PRE- AND POST-ACTIVITY EXERCISE
Warming up before an athletic event or practice session in dogs is recommended since in some human studies a warm-up has been
shown to reduce the incidence of injury.51-53 To increase blood flow to muscles and tendons, a warm-up requires the dog's body temperature to increase by 1 to 2 F by
active muscle contraction or active range of motion exercises.40 Lure and coursing dogs such as greyhounds are often encouraged to actively move by walking or jogging for five to 10 minutes
before a race.40 Warm-up in human athletes has reduced the incidence of injuries, specifically strains and sprains.53 For sprinting sports such as agility or flyball, I recommend 10 to 15 minutes of walking or jogging on a leash away from
the event area.
Once a dog is warmed up, specific stretches including stretching the neck and passive range of motion stretching of the limbs
are recommended. In people, stretching may not have any benefit in preventing injury, so some experts do not think this part
of the warm-up is necessary.54-56 However, research focusing on static stretching found that holding a passive stretch for about 30 seconds with three repetitions
once daily will decrease the incidence of injury.53,57
Once an injury occurs, stretching of the injured area may reduce the incidence of recurrence, but strengthening exercises
along with stretching may provide the best protection against reinjury.58,59 So, after stretching, owners of canine athletes should have their dogs perform sit-to-stand (Figures 3A & 3B) and down-to-sit exercises to warm up and strengthen muscles including the quadriceps, semitendinosus, biceps femoris, gracilis,
semimembranosus, and shoulder muscles (supraspinatus, infraspinatus, teres minor, biceps brachii). These exercises are also
recommended on a daily basis to strengthen muscles and prevent injury.
3A & 3B. A dog and a trainer performing sit-to-stand exercise before practice. Sometimes the dogs are excited and need help
performing the sitting portion of the exercise, but it is still beneficial as a warm-up.
To be effective, the practice or competition must begin within minutes of the warm-up.60 The dogs can practice the sport right before a competition after the initial warm-up, but the exercise must be less intense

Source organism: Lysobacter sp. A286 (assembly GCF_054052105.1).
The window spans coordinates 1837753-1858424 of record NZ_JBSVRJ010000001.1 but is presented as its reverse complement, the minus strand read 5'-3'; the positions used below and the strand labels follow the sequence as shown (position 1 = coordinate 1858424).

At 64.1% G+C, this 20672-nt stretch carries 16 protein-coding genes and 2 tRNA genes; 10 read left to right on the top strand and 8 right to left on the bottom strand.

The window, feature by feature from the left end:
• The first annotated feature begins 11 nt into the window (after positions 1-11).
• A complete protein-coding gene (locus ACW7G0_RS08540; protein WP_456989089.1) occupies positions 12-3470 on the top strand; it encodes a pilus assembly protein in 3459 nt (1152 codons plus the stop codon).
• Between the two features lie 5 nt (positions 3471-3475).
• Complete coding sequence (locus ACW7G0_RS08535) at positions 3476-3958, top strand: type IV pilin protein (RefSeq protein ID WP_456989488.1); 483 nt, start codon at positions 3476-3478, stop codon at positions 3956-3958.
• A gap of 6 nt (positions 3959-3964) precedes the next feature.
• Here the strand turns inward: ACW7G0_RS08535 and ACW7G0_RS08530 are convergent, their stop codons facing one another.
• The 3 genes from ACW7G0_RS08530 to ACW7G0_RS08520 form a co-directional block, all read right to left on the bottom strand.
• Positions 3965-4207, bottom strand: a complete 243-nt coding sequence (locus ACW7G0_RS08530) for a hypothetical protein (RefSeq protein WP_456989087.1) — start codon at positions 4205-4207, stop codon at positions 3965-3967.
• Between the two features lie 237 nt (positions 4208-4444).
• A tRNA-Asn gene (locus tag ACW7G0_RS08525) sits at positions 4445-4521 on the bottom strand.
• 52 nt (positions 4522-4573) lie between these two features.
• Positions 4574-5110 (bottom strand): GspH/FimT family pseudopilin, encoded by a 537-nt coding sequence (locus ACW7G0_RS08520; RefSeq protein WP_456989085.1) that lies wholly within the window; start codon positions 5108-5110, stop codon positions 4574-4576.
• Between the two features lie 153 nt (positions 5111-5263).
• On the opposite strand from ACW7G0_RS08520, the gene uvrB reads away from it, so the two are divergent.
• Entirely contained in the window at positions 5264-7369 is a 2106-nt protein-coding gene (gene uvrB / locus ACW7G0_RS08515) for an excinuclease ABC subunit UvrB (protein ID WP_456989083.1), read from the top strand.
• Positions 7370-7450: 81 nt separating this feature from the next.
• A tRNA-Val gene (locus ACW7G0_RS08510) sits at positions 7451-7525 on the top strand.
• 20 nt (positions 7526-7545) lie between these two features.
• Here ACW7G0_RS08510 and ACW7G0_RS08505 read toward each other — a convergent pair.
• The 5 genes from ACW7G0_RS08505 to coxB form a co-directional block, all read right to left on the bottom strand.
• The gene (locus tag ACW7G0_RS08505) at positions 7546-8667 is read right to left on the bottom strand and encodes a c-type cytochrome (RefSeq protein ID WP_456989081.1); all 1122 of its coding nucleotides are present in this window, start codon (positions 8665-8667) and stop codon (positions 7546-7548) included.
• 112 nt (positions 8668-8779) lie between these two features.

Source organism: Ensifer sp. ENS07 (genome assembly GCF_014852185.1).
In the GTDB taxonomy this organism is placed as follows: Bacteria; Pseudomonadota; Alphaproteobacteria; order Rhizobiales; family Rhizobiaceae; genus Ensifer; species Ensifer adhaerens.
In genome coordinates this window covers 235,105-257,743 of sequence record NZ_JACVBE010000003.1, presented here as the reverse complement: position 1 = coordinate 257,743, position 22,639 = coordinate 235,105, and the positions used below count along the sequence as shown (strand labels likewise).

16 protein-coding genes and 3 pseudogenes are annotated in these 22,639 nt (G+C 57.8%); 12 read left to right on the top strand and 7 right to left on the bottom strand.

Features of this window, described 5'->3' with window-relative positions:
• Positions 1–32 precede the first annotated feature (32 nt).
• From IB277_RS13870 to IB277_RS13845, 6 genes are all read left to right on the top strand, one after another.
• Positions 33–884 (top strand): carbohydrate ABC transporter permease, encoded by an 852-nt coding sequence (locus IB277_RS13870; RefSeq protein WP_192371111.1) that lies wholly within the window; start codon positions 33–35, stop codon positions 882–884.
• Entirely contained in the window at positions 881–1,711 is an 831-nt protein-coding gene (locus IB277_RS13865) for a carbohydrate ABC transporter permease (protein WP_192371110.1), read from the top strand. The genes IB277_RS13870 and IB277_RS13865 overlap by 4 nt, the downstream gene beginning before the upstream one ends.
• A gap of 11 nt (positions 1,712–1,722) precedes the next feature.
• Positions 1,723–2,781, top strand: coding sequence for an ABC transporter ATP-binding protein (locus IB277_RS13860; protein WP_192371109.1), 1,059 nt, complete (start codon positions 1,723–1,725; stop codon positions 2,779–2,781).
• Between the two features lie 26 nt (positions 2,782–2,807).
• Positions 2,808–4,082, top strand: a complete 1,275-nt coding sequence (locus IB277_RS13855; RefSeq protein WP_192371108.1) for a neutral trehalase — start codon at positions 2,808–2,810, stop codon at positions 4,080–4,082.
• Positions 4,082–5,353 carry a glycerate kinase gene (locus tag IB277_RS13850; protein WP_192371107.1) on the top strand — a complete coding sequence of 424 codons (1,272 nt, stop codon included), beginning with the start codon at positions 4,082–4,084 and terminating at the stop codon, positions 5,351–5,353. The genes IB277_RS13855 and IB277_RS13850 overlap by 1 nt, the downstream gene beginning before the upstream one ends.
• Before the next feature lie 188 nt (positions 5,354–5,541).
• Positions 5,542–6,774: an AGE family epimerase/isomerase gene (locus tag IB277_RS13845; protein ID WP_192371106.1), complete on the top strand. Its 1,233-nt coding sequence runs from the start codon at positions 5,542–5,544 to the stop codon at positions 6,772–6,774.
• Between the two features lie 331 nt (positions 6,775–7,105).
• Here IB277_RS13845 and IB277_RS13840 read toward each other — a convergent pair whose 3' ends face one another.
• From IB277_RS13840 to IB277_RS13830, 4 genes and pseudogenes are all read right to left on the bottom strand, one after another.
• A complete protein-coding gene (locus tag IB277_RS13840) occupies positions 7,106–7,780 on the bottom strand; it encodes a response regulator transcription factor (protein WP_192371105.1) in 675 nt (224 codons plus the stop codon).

(less than 70% maximal heart rate)—such as trotting and galloping but not running—and take less than 15 minutes to prevent
fatigue during competition.52,61 Excessive warm-up can cause increased lactate level in muscles, resulting in fatigue and increased injury rates.52 Increasing lactate production by high intensity-contracting muscle will result in decreased ionized calcium release from
the sarcolemma and contribute to muscle fatigue.62 Muscle fatigue has been linked to increased bone strain in dogs experimentally and may contribute to the development of
A cool-down period after strenuous exercise in sporting dogs has been recommended.52 This period, during which the exercise intensity is between 35% and 65% maximal oxygen consumption—or moving at a walk or
easy trot—for 10 to 20 minutes, is recommended to enhance muscle metabolism and shorten recovery time after exercise.64,65 Although no study has identified a decrease in muscle soreness or a reduction in injury due to participation in cool-down
exercises after strenuous activity in people, further research in dogs and people in randomized clinical trials is still needed,
and I continue to recommend a cool-down period for sporting dogs.66
Stretching after exercise may be warranted in dogs with previous injuries because, theoretically, stretching with massage
after cool-down by walking might help reduce edema and stiffness in previously injured tissues.
When owners or trainers express interest in having their dogs participate in canine sporting events, the focus for veterinarians
is on preventing injury by providing advice about such factors as conditioning and nutrition. Fortunately, this focus naturally
results in improved performance as well, so most goals of the trainer are also those of the veterinarian.
Wendy Baltzer, DVM, PhD, DACVS
Department of Clinical Sciences
College of Veterinary Medicine
Oregon State University
Corvallis, OR 97331